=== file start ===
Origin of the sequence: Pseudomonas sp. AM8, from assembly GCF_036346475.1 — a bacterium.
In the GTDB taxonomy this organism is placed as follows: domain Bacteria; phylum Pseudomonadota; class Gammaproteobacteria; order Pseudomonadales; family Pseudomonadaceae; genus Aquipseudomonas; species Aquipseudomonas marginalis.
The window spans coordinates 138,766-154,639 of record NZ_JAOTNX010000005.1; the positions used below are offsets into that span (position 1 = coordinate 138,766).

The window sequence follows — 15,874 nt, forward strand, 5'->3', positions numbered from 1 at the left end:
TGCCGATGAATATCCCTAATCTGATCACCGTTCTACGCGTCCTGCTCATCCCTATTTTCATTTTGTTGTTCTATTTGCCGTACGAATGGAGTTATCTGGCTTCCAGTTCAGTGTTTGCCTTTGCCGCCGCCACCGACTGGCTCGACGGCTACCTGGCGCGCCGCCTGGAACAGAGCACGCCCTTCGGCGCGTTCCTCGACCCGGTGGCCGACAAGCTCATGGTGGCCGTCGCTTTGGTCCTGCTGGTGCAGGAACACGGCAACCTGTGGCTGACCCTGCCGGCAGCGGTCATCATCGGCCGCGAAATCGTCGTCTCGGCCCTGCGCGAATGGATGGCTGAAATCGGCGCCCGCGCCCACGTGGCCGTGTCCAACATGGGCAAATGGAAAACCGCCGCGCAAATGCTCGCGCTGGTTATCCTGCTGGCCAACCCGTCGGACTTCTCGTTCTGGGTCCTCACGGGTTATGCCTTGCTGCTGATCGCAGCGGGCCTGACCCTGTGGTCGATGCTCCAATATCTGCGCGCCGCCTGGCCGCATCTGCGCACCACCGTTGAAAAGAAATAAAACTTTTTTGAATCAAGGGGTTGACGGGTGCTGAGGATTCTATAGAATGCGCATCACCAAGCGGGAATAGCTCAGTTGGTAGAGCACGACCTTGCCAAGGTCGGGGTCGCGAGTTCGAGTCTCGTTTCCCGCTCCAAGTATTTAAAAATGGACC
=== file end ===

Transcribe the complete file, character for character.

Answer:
Origin of the sequence: Pseudomonas sp. AM8, from assembly GCF_036346475.1 — a bacterium.
In the GTDB taxonomy this organism is placed as follows: domain Bacteria; phylum Pseudomonadota; class Gammaproteobacteria; order Pseudomonadales; family Pseudomonadaceae; genus Aquipseudomonas; species Aquipseudomonas marginalis.
The window spans coordinates 138,766-154,639 of record NZ_JAOTNX010000005.1; the positions used below are offsets into that span (position 1 = coordinate 138,766).

The window sequence follows — 15,874 nt, forward strand, 5'->3', positions numbered from 1 at the left end:
TGCCGATGAATATCCCTAATCTGATCACCGTTCTACGCGTCCTGCTCATCCCTATTTTCATTTTGTTGTTCTATTTGCCGTACGAATGGAGTTATCTGGCTTCCAGTTCAGTGTTTGCCTTTGCCGCCGCCACCGACTGGCTCGACGGCTACCTGGCGCGCCGCCTGGAACAGAGCACGCCCTTCGGCGCGTTCCTCGACCCGGTGGCCGACAAGCTCATGGTGGCCGTCGCTTTGGTCCTGCTGGTGCAGGAACACGGCAACCTGTGGCTGACCCTGCCGGCAGCGGTCATCATCGGCCGCGAAATCGTCGTCTCGGCCCTGCGCGAATGGATGGCTGAAATCGGCGCCCGCGCCCACGTGGCCGTGTCCAACATGGGCAAATGGAAAACCGCCGCGCAAATGCTCGCGCTGGTTATCCTGCTGGCCAACCCGTCGGACTTCTCGTTCTGGGTCCTCACGGGTTATGCCTTGCTGCTGATCGCAGCGGGCCTGACCCTGTGGTCGATGCTCCAATATCTGCGCGCCGCCTGGCCGCATCTGCGCACCACCGTTGAAAAGAAATAAAACTTTTTTGAATCAAGGGGTTGACGGGTGCTGAGGATTCTATAGAATGCGCATCACCAAGCGGGAATAGCTCAGTTGGTAGAGCACGACCTTGCCAAGGTCGGGGTCGCGAGTTCGAGTCTCGTTTCCCGCTCCAAGTATTTAAAAATGGACC